For those unfamiliar with the CSA model, it stands for Community Supported Agriculture: community members pay a certain fee to the farmer before the season begins, essentially making an investment in the farm, and in return receive a box of produce weekly as the season progresses. This means that the money we need to do anything is very much dependent on how many CSA shares we sell.

I had a boss that used to joke, “I got into farming for the money!” Indeed, we are told in class to reject the idea of the poor farmer (farm smarter, not harder!). I don’t know for sure if you can make money farming, but I know for a fact that each person in this class is not farming for this reason- we are doing it for the sense of community found through farming, a desire to work with the Earth and use our bodies, to provide healthy, local food for our community, to engage in sustainable work that doesn’t contribute to the climate crisis… the list goes on. We are now, however, aware that it’s going to take some money to be able to do that, and that it’s up to us to make it all happen.

So while we are sending e-mails, making awkward phone calls, postering everything everywhere and bombarding people through social media, tabling and vegetable costumes, we hope you will consider making an investment in us, because we are nothing without you!

 

Umass students, staff and faculty: click on the link below to support us by signing up for a CSA share! 25lb of fresh, organic produce a week! Heck yeah!

https://stockbridge.cns.umass.edu/buy-csa-membership

Season Ten!

Welcome to our tenth season! Our crew is phenomenal and with sixteen people we bring together a wide range of life and farming experiences…most importantly, everyone is stoked to be farming and there are lots of good vibes. We are hard at work planning for the season- crunching numbers, developing marketing strategies, and getting to know one another. The crops have been chosen, the seed order almost placed… we are slowly seeing it come together. I think each of us can attest to feeling overwhelmed at one point or another and there has been much discourse- managing a farm with fifteen other people can get tricky and hard decisions have to be made. Does anyone even really like kohlrabi…? Does anyone have any strong opinions about growing turnips over the summer?
Though there are many laughs, in all seriousness I think as young farmers we are learning how much goes into planning and just how many questions have to be answered to come up with a rough plan for the season. We don’t have all the answers, and no number of seasons of farming will give them to us… we don’t know how the season will turn out, but we do know that we are growing more food than ever and that we are excited to be doing it. Here’s to a good a season!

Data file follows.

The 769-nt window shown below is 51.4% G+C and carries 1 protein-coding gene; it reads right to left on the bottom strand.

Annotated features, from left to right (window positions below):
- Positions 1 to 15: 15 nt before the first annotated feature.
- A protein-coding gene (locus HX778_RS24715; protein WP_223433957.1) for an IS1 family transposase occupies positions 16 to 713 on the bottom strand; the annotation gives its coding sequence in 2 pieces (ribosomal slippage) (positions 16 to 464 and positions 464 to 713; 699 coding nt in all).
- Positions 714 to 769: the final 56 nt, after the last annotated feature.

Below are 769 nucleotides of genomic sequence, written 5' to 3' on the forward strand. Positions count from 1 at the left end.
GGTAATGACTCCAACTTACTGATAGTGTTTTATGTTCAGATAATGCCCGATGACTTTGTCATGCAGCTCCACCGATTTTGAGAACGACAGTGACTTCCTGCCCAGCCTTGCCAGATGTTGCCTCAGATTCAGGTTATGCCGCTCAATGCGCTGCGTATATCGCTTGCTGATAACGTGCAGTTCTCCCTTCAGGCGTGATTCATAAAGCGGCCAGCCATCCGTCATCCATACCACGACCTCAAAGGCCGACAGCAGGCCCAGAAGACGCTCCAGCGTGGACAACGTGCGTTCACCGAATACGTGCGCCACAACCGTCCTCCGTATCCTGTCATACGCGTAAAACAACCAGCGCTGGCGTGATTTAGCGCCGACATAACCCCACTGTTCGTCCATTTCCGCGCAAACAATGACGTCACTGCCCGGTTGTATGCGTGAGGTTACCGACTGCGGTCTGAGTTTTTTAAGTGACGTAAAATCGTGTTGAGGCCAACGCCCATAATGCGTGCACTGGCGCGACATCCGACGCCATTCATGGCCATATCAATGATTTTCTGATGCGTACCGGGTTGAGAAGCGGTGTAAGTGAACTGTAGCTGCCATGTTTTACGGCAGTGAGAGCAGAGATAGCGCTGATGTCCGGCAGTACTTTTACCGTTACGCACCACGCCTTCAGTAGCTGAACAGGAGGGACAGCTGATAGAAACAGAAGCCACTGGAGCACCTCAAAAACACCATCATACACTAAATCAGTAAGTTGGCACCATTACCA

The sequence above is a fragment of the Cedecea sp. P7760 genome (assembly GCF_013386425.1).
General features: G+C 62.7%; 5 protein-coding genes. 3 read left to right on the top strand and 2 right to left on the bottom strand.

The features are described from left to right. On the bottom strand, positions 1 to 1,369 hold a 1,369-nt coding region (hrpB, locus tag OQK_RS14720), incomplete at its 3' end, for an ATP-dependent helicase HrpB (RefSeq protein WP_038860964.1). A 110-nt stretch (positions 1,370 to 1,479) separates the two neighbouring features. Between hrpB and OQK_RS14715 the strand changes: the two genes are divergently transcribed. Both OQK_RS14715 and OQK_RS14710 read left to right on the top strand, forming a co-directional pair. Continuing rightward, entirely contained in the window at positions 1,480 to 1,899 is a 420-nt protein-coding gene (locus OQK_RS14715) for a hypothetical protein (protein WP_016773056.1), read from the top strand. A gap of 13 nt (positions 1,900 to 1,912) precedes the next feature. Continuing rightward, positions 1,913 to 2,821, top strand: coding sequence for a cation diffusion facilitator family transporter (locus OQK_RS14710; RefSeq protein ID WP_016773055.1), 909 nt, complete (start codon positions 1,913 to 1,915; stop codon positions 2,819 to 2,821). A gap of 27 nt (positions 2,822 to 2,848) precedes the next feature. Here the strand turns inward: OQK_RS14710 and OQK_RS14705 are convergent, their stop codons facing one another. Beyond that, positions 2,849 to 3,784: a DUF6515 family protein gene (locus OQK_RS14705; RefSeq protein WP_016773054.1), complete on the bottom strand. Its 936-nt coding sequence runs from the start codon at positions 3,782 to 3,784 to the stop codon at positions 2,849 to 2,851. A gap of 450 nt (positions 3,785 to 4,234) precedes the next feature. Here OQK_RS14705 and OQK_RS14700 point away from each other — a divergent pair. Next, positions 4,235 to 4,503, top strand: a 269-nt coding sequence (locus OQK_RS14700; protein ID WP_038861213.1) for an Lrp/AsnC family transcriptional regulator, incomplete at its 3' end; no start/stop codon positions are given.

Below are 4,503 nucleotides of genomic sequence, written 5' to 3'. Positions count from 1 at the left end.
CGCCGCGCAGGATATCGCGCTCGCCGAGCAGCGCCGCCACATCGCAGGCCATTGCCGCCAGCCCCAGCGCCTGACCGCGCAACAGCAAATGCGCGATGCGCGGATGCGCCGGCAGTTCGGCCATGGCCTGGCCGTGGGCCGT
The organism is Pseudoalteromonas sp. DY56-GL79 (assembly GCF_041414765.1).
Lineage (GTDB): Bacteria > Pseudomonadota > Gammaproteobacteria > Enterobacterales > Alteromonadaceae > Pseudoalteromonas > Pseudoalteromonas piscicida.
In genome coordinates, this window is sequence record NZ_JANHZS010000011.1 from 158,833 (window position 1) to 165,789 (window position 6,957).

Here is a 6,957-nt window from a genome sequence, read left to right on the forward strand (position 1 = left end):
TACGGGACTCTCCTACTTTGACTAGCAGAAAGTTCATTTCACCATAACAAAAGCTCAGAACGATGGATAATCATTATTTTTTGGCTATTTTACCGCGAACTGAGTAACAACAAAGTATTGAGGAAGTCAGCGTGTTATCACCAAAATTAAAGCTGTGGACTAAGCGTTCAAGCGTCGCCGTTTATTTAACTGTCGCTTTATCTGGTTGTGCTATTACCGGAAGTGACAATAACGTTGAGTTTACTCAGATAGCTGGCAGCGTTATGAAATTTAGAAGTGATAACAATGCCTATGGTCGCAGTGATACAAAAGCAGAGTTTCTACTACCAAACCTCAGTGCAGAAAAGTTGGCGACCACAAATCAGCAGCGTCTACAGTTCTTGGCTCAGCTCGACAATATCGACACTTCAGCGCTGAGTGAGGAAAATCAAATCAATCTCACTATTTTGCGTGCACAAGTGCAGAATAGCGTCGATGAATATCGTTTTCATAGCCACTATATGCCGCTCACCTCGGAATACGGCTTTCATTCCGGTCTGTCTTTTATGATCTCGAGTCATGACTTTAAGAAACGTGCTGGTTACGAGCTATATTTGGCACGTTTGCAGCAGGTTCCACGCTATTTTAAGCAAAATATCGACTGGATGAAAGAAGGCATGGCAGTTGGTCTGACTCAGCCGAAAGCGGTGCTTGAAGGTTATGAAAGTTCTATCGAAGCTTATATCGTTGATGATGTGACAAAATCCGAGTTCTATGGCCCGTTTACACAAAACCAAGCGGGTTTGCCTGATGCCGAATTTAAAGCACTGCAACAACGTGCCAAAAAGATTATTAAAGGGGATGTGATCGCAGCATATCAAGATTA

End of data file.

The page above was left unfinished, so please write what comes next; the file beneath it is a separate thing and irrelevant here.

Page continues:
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the 2016 crew

Autumn approaches

As the hottest days are behind us, the cool nights bring an end to our summer production and a look into the fall. Zucchini, summer squash, cucumbers and melons have made way for peppers, potatoes, beets, winter squash, and lots and lots of kale!

It’s been a great summer delivering to Big Y Amherst and Northampton, UMass Dining and the Faculty Club. We have a very supportive partnership with Big Y (did you see the news? http://wwlp.com/2014/07/25/umass-bringing-fresh-produce-to-big-y/ and   http://www.cbs3springfield.com/video?clipId=10406422&autostart=true), and summer production gives us invaluable experience with wholesale marketing and allowed us to establish a harvesting routine before the Fall semester rush!

 

Fall and Winter Crops

Digging Potatoes - Chris Raabe, Duncan Fuchise

Digging Potatoes – Chris Raabe, Duncan Fuchise

 

Many classic autumn crops take months to grow to maturity, and then days (or even weeks) to “cure” before they are ready to be eaten or stored. In the past couple weeks, we’ve pulled the garlic and hung it to dry; similarly we picked the onions, which need a week or two to dry in the sun before storage. The winter squash need time in the sun as well, after their leaves have died back. The potatoes have been resting in the ground for their skins to toughen a bit, and the sweet potatoes – which, fresh out of the ground, don’t taste like much – will soon be curing in the sun so that they may sweeten! Yummm.

Butternut Squash Curing in the Field

Butternut Squash Curing in the Field

 

 

 

 

 

 

Transitioning to the Agricultural Learning Center

While our summer crops were grown in South Deerfield, the majority of our fall crops are being transplanted and cultivated at the Agricultural Learning Center, closer to campus. There, our three acres of production are nearly all planted, with peppers and kale ready for eating and lettuce, corn, spinach, radishes and turnips all on their way (to name just a few)! We built our hoop house to grow salad greens later into the fall and winter season, and hope to have a wash station and cold storage facilities in months and years to come. This will allow us to grow food and deliver to Earthfoods, Green-O, Big Y and UMass Dining further into the winter months.

Agricultural Learning Center

Agricultural Learning Center

 

Harvesting Leeks - Duncan Fuchise, Chris Raabe and Eli Bloch

Harvesting Leeks – Duncan Fuchise, Chris Raabe and Eli Bloch